Joined: Sep 23, 2010
    Posts: 74
    while fine tuning my choices.txt, I stumbled upon this topic of record id generation and, similarly, the logical lock cookie generation.

    In the end, for both the record id and the cookie, what I really want is for these numbers is to be unique, like the same record id or cookie shouldn't be created twice over the application life span. The goal is to have no one asking for some record/cookie with some stale value and still get some result.

    This is a bit tricky to achieve, IMHO, since we don't persistently store the record id or cookies, so caring for restart is a bit hard.

    So, the need is for an UUID.

    However, AFAIK, Java doesn't provide a facility to generate UUID as long by default. The UUID.randomUUID().timestamp() calls throwing exception by default since the JVM generated UUID isn't a time based one.

    So, what I'm about to do is the following: having an util class to generated UUID and, in the first instance, to just do System.nanoTime() (and documenting this choice for sure).

    Edit bis, to make the matter clearer, the code is the following:

    What's your pick on that ?
    Roel De Nijs
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    Joined: Jul 19, 2004
    Posts: 5131
        
      12

    Norbert Lebenthal wrote:What's your pick on that ?

    You wrote a whole lot of documentation for just 1 single line of code. I used the same System.nanoTime() to get my client identification number and just added in the choices.txt that in the future this "algorithm" could get improved (make more unique) if necessary. That's it!
    Norbert Lebenthal
    Ranch Hand

    Joined: Sep 23, 2010
    Posts: 74
    Roel De Nijs wrote:
    Norbert Lebenthal wrote:What's your pick on that ?

    You wrote a whole lot of documentation for just 1 single line of code. I used the same System.nanoTime() to get my client identification number and just added in the choices.txt that in the future this "algorithm" could get improved (make more unique) if necessary. That's it!


    well, that's the biggest comment in my app by far... however it's also the less clean stuff I do I think... Having done a bit more research, at work I would even consider using the least significant half of a generated UUID (cf http://stackoverflow.com/questions/325443/generate-uuid-in-java ), however I guess it's a bit over the top for SCJD!

    thanks again though, reading all these long posts is quite an endeavor...
    Roberto Perillo
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    Joined: Dec 28, 2007
    Posts: 2258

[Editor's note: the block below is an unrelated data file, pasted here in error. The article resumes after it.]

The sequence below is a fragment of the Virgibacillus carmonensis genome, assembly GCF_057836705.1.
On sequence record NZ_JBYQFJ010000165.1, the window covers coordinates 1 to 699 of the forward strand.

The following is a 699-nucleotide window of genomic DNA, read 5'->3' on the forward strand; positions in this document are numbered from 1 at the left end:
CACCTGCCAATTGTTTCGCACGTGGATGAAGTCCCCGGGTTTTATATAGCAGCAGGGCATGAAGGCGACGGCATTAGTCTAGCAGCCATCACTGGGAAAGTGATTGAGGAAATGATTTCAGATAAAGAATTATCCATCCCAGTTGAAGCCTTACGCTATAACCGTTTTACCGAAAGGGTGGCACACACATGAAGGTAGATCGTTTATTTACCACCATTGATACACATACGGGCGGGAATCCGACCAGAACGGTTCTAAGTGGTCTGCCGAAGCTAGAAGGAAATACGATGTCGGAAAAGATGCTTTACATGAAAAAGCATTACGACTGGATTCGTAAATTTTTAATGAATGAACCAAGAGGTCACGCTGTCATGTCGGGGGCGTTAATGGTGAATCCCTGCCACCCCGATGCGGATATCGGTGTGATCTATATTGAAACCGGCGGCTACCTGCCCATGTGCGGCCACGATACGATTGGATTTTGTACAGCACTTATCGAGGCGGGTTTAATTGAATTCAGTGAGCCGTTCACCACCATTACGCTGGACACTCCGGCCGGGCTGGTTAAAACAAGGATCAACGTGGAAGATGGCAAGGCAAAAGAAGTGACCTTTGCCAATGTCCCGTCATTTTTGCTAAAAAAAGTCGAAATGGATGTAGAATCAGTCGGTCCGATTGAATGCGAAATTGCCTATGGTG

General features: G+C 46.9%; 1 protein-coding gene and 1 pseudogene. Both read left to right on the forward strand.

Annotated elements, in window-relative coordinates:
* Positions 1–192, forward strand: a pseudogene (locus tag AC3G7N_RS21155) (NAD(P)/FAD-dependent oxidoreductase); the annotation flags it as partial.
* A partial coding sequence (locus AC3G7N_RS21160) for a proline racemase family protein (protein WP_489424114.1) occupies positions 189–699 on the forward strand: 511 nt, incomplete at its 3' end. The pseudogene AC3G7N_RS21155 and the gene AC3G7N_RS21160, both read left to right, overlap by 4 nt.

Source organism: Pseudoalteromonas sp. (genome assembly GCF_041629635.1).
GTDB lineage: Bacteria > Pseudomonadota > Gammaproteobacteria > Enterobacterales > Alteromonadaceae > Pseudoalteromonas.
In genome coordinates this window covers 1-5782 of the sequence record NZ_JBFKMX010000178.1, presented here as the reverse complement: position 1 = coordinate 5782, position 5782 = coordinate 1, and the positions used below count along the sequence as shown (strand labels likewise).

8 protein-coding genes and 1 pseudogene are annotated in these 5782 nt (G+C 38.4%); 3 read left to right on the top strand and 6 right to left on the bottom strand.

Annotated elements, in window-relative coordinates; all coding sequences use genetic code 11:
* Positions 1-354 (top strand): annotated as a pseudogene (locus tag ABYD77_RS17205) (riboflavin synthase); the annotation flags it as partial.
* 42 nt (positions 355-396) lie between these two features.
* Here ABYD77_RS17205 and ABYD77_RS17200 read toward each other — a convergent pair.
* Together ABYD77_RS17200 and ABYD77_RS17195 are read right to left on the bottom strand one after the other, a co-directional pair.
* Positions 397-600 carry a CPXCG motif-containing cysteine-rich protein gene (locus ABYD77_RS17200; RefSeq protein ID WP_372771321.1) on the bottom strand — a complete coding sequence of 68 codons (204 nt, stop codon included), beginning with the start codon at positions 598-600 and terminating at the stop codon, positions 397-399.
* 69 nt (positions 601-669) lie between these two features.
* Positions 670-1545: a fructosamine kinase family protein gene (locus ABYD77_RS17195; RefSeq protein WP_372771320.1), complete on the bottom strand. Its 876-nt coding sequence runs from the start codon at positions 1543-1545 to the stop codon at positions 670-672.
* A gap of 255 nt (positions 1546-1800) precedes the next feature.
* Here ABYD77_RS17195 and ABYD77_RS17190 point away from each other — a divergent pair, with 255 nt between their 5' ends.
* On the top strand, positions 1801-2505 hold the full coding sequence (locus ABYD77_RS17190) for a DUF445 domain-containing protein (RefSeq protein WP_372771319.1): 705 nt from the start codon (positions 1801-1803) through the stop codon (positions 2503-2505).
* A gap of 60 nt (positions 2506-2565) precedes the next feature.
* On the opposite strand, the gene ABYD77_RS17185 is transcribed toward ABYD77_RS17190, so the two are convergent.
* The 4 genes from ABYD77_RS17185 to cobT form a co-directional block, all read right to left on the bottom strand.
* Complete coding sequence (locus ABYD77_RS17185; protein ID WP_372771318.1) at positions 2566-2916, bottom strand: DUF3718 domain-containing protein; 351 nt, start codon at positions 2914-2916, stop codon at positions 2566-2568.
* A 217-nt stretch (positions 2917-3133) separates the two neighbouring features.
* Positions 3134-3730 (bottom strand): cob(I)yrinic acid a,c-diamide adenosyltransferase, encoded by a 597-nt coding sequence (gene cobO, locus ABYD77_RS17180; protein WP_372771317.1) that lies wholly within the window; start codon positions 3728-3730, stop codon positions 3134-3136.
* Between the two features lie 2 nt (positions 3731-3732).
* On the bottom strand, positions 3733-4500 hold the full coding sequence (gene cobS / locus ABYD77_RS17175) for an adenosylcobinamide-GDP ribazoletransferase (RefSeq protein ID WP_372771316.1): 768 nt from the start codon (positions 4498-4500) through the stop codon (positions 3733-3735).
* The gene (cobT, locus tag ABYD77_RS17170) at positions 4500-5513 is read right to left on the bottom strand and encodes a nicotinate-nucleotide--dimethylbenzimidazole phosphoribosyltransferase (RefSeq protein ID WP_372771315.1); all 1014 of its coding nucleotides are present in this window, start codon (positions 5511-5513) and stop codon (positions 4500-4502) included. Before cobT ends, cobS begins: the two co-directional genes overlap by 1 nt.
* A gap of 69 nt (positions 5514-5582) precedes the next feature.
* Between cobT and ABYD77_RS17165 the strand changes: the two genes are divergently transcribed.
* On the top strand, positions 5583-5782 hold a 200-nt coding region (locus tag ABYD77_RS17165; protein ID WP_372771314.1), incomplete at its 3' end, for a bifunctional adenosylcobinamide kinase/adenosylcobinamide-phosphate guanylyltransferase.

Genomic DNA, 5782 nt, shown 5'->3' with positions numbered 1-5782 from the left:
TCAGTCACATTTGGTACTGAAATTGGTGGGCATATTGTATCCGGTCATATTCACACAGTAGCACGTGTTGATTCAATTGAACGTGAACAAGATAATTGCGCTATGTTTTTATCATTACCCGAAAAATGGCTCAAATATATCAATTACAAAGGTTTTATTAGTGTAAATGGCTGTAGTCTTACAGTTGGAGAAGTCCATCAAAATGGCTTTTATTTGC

3

    Howdy, Nono!

    Champ, regarding the comments, you could replace these comments for something like "Generates a unique id."

    Other than that, the purpose of this method is to generate a unique id for the lock cookie, right? It's just that it is only a line of code... do you think it is worth it to have a class and a method just for that? Also, I'm not a very fan of these utility static methods. Of course, they have to exist... look at the Collections class, for instance. But, if you can put this method in a class where this responsibility fits better, then you should go for it. In this case, I'd say that the generation of the cookie should be done in the lock() method. We could, for instance, have an interface with a method that returns a long, and we could have several implementations of it, but this certainly would only introduce unnecessary complexity.

    And as a final remark, I used System.currentTimeMillis() to identify the client. Today, I'd use the current Thread's id.
    Roel De Nijs
    Bartender

    Joined: Jul 19, 2004
    Posts: 5131
        
      12

    Roberto Perillo wrote:Today, I'd use the current Thread's id.

    If you use a thin client approach, you can take that approach. With a fat client (combined with RMI) this approach will fail, because you don't have the guarantee that subsequent calls are handled by the same thread. (I guess you'll know this one , just a small note for other people pursuing ocmjd certification)
    Roberto Perillo
    Bartender

    Joined: Dec 28, 2007
    Posts: 2258
        
        3

    Roel De Nijs wrote:If you use a thin client approach, you can take that approach.


    Correct. Today, my client would be a thin one, specially because it eases the solution in many aspects. Of course, it the client is a fat one, then one option is to use the System.currentTimeMillis() value, which is what I used.
     
    I agree. Here's the link: http://aspose.com/file-tools
     
    subject: recNo choice